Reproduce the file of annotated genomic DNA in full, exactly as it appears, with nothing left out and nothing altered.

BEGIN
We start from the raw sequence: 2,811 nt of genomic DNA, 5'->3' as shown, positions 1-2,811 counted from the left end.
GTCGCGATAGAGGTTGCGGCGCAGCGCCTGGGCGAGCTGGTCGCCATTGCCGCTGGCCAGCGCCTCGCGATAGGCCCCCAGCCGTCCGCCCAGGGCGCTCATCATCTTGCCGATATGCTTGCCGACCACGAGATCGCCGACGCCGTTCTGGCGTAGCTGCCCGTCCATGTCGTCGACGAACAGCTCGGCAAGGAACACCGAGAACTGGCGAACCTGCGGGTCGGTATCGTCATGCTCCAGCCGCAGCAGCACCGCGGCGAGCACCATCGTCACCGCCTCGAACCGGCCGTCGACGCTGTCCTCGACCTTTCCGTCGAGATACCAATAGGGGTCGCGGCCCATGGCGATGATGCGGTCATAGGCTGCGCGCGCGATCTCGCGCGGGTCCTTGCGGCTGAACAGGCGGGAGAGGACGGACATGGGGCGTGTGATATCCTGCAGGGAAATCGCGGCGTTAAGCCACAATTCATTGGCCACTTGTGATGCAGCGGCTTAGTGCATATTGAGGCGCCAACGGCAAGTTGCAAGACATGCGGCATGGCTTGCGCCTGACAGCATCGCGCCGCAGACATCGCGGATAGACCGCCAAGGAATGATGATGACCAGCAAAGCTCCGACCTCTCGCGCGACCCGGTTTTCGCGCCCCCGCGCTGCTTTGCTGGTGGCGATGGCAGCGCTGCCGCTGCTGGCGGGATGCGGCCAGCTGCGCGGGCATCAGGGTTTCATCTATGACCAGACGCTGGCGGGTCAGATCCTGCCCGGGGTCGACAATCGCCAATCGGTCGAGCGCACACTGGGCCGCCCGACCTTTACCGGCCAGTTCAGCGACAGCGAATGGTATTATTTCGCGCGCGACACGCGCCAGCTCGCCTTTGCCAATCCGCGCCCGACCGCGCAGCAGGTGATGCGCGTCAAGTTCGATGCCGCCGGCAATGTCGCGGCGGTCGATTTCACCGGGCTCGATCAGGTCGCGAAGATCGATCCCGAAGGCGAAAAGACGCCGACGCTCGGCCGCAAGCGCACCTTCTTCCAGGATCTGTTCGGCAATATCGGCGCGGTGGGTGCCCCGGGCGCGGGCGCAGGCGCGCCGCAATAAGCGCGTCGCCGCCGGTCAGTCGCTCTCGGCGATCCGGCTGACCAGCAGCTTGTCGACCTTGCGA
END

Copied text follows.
We start from the raw sequence: 2,811 nt of genomic DNA, 5'->3' as shown, positions 1-2,811 counted from the left end.
GTCGCGATAGAGGTTGCGGCGCAGCGCCTGGGCGAGCTGGTCGCCATTGCCGCTGGCCAGCGCCTCGCGATAGGCCCCCAGCCGTCCGCCCAGGGCGCTCATCATCTTGCCGATATGCTTGCCGACCACGAGATCGCCGACGCCGTTCTGGCGTAGCTGCCCGTCCATGTCGTCGACGAACAGCTCGGCAAGGAACACCGAGAACTGGCGAACCTGCGGGTCGGTATCGTCATGCTCCAGCCGCAGCAGCACCGCGGCGAGCACCATCGTCACCGCCTCGAACCGGCCGTCGACGCTGTCCTCGACCTTTCCGTCGAGATACCAATAGGGGTCGCGGCCCATGGCGATGATGCGGTCATAGGCTGCGCGCGCGATCTCGCGCGGGTCCTTGCGGCTGAACAGGCGGGAGAGGACGGACATGGGGCGTGTGATATCCTGCAGGGAAATCGCGGCGTTAAGCCACAATTCATTGGCCACTTGTGATGCAGCGGCTTAGTGCATATTGAGGCGCCAACGGCAAGTTGCAAGACATGCGGCATGGCTTGCGCCTGACAGCATCGCGCCGCAGACATCGCGGATAGACCGCCAAGGAATGATGATGACCAGCAAAGCTCCGACCTCTCGCGCGACCCGGTTTTCGCGCCCCCGCGCTGCTTTGCTGGTGGCGATGGCAGCGCTGCCGCTGCTGGCGGGATGCGGCCAGCTGCGCGGGCATCAGGGTTTCATCTATGACCAGACGCTGGCGGGTCAGATCCTGCCCGGGGTCGACAATCGCCAATCGGTCGAGCGCACACTGGGCCGCCCGACCTTTACCGGCCAGTTCAGCGACAGCGAATGGTATTATTTCGCGCGCGACACGCGCCAGCTCGCCTTTGCCAATCCGCGCCCGACCGCGCAGCAGGTGATGCGCGTCAAGTTCGATGCCGCCGGCAATGTCGCGGCGGTCGATTTCACCGGGCTCGATCAGGTCGCGAAGATCGATCCCGAAGGCGAAAAGACGCCGACGCTCGGCCGCAAGCGCACCTTCTTCCAGGATCTGTTCGGCAATATCGGCGCGGTGGGTGCCCCGGGCGCGGGCGCAGGCGCGCCGCAATAAGCGCGTCGCCGCCGGTCAGTCGCTCTCGGCGATCCGGCTGACCAGCAGCTTGTCGACCTTGCGA